Speaking to the airline’s pilots last week at an internal question and answer session, American Airlines CEO Doug Parker reported that the airline has “a schedule announcement going out to the whole, to our customers, international in a couple weeks or something right? More to come.” In fact “the pilot group’s seen a good bit of that since you can see what’s actually in the bidding” that pilots list themselves to work. American’s announcement will come “in a couple of weeks” and also talk about “what we plan to fly next summer and what we don’t plan to fly.”
What Are American’s Prospects For International Flying
Senior Vice President Vasu Raja explained in the session that “the forecast for international flying is really quite rough.”
We’re flying somewhere between 10%-25% of our international network.. and there is indeed very limited demand for it. As we see more spikes in coronavirus cases that demand is continuing to plateau at a really really low level.
Beyond that even those customers that are willing to travel to Europe have a lot of uncertainty about what the quarantine protocols are and even what’s open out there. Right now the prognosis for international is not really that good.
Interestingly we are seeing premium has not taken as much of a hit as what coach is, on a given international flight we’re flying 15% – 20% full in premium when historically that cabin would be entirely filled. So that’s certainly not enough to go and sustain the international network, especially because premium can be as much as 50% – 60% of the revenue on an international flight.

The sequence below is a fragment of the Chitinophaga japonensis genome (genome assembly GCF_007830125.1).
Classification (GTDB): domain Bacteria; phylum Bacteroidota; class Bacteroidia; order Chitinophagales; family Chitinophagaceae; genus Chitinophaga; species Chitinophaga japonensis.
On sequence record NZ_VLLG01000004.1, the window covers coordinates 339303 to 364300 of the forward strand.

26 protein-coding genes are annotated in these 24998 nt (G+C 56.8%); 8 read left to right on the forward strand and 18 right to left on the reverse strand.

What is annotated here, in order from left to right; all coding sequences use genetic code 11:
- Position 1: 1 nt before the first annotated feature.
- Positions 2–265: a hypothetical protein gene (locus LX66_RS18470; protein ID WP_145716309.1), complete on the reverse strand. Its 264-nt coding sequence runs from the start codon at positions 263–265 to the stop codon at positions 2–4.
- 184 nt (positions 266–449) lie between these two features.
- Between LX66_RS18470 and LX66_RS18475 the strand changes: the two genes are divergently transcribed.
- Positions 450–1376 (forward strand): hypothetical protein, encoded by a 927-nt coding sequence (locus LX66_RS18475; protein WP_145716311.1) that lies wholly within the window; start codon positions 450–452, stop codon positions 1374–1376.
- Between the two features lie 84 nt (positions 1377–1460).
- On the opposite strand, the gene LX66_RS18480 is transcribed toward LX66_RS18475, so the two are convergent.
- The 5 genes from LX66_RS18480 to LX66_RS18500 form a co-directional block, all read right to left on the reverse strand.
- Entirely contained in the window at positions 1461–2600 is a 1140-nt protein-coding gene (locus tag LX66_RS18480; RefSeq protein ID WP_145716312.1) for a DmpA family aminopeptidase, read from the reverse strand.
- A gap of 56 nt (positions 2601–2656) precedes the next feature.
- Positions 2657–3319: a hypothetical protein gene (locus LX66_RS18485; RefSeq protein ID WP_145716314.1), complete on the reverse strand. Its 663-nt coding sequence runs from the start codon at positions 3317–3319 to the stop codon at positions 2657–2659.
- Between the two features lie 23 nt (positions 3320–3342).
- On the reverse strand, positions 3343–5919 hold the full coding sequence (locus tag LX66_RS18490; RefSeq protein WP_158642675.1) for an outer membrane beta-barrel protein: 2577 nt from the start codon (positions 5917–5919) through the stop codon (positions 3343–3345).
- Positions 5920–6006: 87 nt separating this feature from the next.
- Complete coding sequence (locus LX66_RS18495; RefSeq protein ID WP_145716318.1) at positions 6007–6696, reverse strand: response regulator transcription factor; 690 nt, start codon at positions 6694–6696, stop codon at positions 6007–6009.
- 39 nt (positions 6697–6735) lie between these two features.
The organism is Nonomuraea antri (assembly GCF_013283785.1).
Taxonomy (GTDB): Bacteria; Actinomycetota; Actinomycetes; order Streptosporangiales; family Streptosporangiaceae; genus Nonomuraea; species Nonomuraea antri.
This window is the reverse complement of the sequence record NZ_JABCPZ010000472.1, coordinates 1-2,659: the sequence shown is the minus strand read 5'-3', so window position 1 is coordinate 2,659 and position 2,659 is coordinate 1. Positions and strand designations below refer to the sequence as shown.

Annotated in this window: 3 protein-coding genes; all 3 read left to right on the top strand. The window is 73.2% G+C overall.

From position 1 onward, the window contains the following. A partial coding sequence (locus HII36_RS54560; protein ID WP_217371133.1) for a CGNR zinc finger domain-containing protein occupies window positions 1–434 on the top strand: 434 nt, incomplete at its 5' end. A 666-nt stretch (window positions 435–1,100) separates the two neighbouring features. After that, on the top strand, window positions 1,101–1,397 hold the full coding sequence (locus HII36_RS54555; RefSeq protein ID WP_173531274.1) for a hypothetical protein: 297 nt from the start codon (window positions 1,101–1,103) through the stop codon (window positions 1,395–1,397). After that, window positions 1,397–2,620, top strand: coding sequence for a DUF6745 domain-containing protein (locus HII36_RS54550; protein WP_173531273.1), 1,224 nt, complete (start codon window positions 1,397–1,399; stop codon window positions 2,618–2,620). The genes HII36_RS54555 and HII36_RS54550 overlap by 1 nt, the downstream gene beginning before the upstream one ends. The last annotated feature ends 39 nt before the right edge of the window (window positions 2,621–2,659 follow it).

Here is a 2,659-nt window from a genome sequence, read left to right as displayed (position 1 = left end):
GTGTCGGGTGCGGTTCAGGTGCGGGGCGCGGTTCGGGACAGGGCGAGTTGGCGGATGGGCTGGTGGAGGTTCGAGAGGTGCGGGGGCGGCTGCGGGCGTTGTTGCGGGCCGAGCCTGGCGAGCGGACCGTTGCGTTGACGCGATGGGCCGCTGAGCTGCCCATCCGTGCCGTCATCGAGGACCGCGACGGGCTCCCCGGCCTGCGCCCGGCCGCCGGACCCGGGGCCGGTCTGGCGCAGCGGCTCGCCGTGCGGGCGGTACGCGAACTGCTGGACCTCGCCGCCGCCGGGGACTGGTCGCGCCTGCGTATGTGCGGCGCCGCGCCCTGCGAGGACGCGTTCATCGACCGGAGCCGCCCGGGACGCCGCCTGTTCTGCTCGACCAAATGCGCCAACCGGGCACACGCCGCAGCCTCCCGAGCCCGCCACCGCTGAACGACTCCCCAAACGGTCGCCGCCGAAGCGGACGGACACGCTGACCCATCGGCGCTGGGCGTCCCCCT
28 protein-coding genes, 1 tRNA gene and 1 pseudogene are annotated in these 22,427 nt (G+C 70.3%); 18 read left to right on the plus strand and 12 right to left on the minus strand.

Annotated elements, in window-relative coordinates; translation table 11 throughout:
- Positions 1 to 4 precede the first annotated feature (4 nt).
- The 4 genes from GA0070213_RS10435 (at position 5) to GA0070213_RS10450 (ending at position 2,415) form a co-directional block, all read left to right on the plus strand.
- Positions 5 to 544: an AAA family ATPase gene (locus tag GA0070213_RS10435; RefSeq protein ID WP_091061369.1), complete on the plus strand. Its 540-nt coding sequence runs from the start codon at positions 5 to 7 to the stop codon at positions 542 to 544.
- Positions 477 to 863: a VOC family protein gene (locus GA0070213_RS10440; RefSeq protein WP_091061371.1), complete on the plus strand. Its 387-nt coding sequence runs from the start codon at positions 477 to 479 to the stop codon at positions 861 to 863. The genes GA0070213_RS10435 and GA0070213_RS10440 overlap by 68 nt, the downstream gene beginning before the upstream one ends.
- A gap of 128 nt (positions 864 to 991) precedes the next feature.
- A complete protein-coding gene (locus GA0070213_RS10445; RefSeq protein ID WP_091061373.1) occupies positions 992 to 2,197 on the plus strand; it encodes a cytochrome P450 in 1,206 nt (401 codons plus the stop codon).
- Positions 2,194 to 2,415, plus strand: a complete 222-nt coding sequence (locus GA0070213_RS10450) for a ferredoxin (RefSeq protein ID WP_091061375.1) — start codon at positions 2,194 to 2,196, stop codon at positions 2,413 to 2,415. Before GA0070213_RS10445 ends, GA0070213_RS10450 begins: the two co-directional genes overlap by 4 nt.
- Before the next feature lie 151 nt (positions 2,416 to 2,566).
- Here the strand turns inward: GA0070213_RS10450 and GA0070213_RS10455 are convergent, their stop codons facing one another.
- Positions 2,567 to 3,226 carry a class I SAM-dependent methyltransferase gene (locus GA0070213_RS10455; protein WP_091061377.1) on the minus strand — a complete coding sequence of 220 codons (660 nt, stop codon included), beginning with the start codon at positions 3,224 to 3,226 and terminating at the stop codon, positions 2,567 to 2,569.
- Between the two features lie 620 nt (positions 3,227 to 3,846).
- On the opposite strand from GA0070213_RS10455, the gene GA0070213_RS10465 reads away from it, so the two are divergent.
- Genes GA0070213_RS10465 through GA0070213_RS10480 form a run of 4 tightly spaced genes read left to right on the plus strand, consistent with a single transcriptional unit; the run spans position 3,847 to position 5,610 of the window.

What International Flights Will American Add Next?
Raja explained the factors that drive the airline’s decision to add flights,
[T]he international that you do see out there are really a function of two things: one passenger loads that are above break-even load factors, two enough cargo in the belly of the airplane where it’s greater than our break-even cost to fly, or three a mix of the two.
Looking at the possibility for a mix of passenger revenue and cargo, he offers that they’re “looking at actually adding back a couple of sections like in Miami – Sao Paulo or Miami – Chile” in August because “there isn’t a ton of passenger demand, there isn’t a ton of cargo demand, but the two together could maybe produce enough payload that’s greater than our cost to operate the trip.”
He doesn’t believe, however, that there are many markets like that, “there isn’t a ton of demand for international and a lot of uncertainty around international business travel.”